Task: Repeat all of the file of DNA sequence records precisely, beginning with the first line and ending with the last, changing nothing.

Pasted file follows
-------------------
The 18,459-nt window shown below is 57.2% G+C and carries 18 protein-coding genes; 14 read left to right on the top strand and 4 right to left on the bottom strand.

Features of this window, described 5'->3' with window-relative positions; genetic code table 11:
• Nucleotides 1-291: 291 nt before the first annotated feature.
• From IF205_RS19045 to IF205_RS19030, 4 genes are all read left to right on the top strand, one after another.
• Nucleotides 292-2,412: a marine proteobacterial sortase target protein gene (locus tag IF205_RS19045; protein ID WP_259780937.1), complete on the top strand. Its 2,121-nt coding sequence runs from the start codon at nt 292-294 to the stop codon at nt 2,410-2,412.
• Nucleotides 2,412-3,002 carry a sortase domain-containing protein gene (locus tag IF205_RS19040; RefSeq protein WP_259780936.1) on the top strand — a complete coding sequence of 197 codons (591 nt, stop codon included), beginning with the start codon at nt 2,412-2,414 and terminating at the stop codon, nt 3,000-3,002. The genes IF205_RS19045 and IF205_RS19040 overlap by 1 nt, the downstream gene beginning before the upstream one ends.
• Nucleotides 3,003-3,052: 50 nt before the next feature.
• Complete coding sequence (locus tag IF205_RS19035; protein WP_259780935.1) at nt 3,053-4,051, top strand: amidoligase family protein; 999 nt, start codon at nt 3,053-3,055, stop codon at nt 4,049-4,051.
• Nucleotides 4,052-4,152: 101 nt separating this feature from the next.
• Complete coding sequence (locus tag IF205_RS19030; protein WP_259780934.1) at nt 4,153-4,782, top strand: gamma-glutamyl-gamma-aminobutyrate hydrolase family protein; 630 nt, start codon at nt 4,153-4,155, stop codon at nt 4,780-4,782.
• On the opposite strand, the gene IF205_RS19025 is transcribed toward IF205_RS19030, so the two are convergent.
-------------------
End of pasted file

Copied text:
The 18,459-nt window shown below is 57.2% G+C and carries 18 protein-coding genes; 14 read left to right on the top strand and 4 right to left on the bottom strand.

Features of this window, described 5'->3' with window-relative positions; genetic code table 11:
• Nucleotides 1-291: 291 nt before the first annotated feature.
• From IF205_RS19045 to IF205_RS19030, 4 genes are all read left to right on the top strand, one after another.
• Nucleotides 292-2,412: a marine proteobacterial sortase target protein gene (locus tag IF205_RS19045; protein ID WP_259780937.1), complete on the top strand. Its 2,121-nt coding sequence runs from the start codon at nt 292-294 to the stop codon at nt 2,410-2,412.
• Nucleotides 2,412-3,002 carry a sortase domain-containing protein gene (locus tag IF205_RS19040; RefSeq protein WP_259780936.1) on the top strand — a complete coding sequence of 197 codons (591 nt, stop codon included), beginning with the start codon at nt 2,412-2,414 and terminating at the stop codon, nt 3,000-3,002. The genes IF205_RS19045 and IF205_RS19040 overlap by 1 nt, the downstream gene beginning before the upstream one ends.
• Nucleotides 3,003-3,052: 50 nt before the next feature.
• Complete coding sequence (locus tag IF205_RS19035; protein WP_259780935.1) at nt 3,053-4,051, top strand: amidoligase family protein; 999 nt, start codon at nt 3,053-3,055, stop codon at nt 4,049-4,051.
• Nucleotides 4,052-4,152: 101 nt separating this feature from the next.
• Complete coding sequence (locus tag IF205_RS19030; protein WP_259780934.1) at nt 4,153-4,782, top strand: gamma-glutamyl-gamma-aminobutyrate hydrolase family protein; 630 nt, start codon at nt 4,153-4,155, stop codon at nt 4,780-4,782.
• On the opposite strand, the gene IF205_RS19025 is transcribed toward IF205_RS19030, so the two are convergent.